UKHospitality has published analysis that demonstrates the economic and employment cost of a tourist tax in Scotland. The Scottish Government is currently consulting on the principles of a Transient Visitor Levy – also know more commonly as a tourist tax – that could be implemented by local authorities.
The analysis finds that if a tourist tax was introduced across the country it will lead to a hit to the Scottish economy of over £200 million and the loss of nearly 6,000 jobs. The pain would be felt all across Scotland, but the analysis shows the hardest-hit areas are Edinburgh, Glasgow and the Highlands.
The tax will also increase the costs of domestic tourism for Scots and deter visitors from overseas.
Kate Nicholls, CEO of UKHospitality, said: “This ill-thought through proposal will damage Scotland’s reputation as a world-class tourism destination, increase costs for Scottish people and lead to a loss of jobs and investment at a critical time for the sector.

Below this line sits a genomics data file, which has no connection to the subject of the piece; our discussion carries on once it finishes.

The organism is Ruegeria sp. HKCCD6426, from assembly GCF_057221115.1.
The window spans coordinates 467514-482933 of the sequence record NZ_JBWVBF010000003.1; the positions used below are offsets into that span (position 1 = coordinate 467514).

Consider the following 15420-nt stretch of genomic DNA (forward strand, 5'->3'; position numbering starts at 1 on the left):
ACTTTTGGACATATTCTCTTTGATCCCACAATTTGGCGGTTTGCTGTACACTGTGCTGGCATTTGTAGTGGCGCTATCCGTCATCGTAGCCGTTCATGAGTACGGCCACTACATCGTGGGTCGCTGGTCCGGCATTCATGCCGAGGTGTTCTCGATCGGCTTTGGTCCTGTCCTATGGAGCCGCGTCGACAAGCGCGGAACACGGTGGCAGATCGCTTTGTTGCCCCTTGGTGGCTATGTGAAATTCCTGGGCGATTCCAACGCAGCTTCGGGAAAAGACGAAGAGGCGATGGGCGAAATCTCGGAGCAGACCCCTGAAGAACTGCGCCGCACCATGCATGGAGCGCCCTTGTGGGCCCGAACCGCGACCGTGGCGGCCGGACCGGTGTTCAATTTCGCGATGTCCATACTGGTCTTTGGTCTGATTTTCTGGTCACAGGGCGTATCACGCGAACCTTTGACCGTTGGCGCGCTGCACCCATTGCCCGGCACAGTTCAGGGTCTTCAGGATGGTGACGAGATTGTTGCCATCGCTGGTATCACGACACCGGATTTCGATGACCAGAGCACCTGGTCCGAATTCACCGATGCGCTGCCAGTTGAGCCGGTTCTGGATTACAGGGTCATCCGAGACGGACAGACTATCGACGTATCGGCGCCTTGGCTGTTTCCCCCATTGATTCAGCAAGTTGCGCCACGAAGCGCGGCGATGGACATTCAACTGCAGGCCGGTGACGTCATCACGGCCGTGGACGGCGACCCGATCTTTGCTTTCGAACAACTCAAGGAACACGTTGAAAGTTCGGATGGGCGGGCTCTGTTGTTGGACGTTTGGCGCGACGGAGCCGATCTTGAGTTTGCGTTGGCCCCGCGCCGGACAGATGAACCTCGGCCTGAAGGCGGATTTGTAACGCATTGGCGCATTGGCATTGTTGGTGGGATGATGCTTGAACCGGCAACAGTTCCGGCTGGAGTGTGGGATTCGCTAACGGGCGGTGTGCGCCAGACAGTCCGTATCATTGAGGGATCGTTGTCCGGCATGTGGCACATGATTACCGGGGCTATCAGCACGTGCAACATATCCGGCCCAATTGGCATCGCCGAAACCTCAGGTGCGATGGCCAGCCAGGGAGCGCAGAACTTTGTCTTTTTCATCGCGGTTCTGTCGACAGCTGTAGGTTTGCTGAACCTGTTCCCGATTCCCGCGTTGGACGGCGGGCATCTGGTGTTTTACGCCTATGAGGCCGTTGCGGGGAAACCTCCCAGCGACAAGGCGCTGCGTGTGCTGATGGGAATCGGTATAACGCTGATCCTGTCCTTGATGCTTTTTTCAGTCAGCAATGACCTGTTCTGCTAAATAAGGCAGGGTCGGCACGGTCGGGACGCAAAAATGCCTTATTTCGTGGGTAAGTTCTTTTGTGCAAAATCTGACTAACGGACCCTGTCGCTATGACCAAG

The hospitality sector is already over-taxed, with sky-high business rates and one of the highest VAT rates in Europe. A new tax will put businesses, the vast majority which are SMEs, under even greater risk. It is time that this proposal was shelved and for the Scottish Government to discuss with business how we can secure a bright and sustainable future for Scottish business.”